This lesson was a really cool one. We started off by making the decision whether or not we would even go up. The winds were 10KTS and gusting at 20KTS. Yigal asked if I wanted to do it, of course I said yes. If I ever want to land at Block Island, I would have to be consistent with cross wind landings. We got up and did a few touch and goes. Since the wind was pulling us to the right of the downwind leg, I had to use the rudder pretty liberally to maintain my heading. On the third takeoff and turn to crosswind, Yigal mentioned that I wasn’t using my rudder enough. The ball in the turn coordinator was not centered. I kind of hinted that it was good, but he wanted to really plant the idea in my head of how important the rudder use was. He said that it may save my life in certain situations. I wasn’t quite sure what he was talking about…things have been pretty good up to that point.
Well, he wanted to show me what he was talking about. He told me to climb to 5,000 feet. I headed out of the pattern and climbed to that altitude. He indicated that he wanted to show me what can happen when you takeoff and climb with an airplane without proper use of the rudder. A spin can occur. Of course, he asked me if I wanted to do the maneuver and I said yes…after a bit of hesitation. The maneuver is not required by the FAA, but it really is something that should be covered. Yigal performed the first maneuver. He pulled the yoke all the way to him for a power-on stall with no use of the rudder. The plane naturally pulled to the left and the nose pitched down for a spin. We made about one revolution and he pulled back to recover. He wanted me to do the next one. I was kind of apprehensive before we did the first one, but once it was done, I loved the feeling. I pulled back for a power-on stall and right at that critical point, the plane pitched down and to the left for a spin. We spun about twice and I pulled back and used the right rudder to recover. I could really feel the g-force as I pulled back to maintain altitude. What an awesome feeling. Now I know why these guys get hooked on acrobatic airplane maneuvers.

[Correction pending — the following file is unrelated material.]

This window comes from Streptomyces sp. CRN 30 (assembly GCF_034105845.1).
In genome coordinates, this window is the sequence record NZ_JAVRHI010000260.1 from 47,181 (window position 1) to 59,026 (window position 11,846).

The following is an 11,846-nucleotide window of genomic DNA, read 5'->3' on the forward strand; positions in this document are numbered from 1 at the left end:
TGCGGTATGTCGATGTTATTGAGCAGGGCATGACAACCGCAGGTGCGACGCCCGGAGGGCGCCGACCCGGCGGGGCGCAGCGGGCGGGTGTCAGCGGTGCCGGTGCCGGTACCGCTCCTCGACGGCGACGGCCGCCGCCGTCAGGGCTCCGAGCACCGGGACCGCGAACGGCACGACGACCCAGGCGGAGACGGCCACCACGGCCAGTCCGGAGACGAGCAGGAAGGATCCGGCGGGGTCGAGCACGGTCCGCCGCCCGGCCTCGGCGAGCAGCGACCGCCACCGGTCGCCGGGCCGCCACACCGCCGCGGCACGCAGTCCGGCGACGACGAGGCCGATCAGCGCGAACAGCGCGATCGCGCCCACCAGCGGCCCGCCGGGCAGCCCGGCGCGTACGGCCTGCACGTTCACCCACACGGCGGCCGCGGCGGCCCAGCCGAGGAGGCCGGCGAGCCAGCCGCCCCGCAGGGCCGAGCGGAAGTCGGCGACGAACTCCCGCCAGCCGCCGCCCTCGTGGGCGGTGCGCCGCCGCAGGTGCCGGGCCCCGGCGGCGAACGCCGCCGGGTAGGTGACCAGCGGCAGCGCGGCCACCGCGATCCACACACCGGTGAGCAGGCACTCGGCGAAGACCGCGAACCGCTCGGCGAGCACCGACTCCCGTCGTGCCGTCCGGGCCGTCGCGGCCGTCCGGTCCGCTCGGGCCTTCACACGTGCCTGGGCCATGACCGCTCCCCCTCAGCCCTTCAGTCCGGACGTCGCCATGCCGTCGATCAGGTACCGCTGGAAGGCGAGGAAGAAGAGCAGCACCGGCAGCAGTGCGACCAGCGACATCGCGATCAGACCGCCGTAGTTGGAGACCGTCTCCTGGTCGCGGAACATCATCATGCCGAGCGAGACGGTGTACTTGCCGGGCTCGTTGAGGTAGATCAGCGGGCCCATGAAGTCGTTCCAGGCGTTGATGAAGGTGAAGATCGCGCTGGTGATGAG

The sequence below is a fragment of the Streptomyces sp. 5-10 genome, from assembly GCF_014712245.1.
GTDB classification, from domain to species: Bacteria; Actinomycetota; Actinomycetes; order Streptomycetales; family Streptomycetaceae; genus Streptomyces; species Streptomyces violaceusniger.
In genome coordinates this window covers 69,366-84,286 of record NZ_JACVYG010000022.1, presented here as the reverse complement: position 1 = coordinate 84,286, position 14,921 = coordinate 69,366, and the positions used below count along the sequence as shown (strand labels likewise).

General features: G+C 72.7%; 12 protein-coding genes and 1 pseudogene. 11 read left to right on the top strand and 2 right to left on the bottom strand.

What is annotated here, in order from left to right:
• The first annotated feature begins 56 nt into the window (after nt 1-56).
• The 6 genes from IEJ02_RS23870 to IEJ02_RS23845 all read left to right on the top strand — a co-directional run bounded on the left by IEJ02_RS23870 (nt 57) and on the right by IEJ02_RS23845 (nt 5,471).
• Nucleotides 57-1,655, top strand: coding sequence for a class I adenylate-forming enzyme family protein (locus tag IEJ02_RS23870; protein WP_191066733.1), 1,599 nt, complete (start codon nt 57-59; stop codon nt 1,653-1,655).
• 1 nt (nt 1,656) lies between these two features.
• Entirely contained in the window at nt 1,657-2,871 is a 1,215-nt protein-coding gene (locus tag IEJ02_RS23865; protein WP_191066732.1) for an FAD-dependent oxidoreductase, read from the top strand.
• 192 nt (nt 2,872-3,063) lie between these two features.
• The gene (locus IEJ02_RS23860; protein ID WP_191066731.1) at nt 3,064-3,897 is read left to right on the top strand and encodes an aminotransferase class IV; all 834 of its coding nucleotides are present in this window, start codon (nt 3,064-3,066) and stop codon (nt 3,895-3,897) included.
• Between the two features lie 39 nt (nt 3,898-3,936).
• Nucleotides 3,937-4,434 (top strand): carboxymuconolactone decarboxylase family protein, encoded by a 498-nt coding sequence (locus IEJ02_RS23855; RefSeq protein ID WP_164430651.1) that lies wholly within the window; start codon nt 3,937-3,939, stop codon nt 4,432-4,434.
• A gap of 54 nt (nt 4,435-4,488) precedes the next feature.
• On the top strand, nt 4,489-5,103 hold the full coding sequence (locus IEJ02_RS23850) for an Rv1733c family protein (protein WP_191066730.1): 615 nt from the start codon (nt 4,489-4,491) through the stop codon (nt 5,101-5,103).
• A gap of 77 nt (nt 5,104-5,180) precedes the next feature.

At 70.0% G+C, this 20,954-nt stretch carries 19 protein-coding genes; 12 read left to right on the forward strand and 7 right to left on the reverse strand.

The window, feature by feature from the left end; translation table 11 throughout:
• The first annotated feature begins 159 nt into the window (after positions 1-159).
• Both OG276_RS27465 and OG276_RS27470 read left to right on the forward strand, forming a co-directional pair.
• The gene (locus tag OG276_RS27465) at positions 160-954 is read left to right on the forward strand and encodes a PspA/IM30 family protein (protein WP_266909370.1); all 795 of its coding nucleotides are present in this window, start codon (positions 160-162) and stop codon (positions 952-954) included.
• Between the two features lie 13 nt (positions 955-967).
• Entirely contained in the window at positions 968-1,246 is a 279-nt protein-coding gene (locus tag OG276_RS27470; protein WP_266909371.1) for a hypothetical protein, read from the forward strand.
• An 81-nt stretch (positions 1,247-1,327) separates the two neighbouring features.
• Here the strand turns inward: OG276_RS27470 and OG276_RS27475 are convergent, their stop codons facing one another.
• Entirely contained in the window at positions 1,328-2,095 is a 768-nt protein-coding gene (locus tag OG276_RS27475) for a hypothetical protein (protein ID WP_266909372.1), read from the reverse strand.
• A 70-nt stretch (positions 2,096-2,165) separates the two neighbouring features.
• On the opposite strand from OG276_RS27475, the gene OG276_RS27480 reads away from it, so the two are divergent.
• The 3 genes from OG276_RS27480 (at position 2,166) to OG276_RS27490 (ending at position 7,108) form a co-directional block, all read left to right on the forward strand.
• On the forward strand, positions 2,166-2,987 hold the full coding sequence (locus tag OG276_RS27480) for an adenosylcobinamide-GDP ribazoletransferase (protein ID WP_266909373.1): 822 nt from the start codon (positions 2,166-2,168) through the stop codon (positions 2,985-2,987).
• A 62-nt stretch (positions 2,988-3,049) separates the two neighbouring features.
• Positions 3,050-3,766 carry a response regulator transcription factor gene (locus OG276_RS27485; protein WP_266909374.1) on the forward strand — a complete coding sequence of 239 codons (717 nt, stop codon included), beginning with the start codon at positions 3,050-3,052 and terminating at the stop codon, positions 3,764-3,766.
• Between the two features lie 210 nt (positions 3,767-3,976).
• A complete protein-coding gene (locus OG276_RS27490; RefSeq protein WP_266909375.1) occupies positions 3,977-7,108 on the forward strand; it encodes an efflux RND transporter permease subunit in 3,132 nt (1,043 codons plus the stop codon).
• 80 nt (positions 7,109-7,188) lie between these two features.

So, now I knew what could happen without use of the rudder during a power-on stall. Next, we performed a power-on stall with the use of the right rudder. The plane pitched up, maintained its direction and pitched down perfectly straight. Lesson learned. The reason this is critical, is because it only takes, on average, 300FT to recover from a stall, but 1,200FT to recover from a spin. If any of these things happen right after takeoff, every foot counts.
We headed back to the airport, entered the pattern and did a few more pretty decent touch and goes. I am getting much better at landing in these conditions.
I really liked this lesson and really like how smooth the air gets at higher altitudes. It is sooo peaceful.
PS – I found a great resource that you can get involved in yourself. They are the Sporty’s Safety Quizzes. Give ’em a shot and see how you do.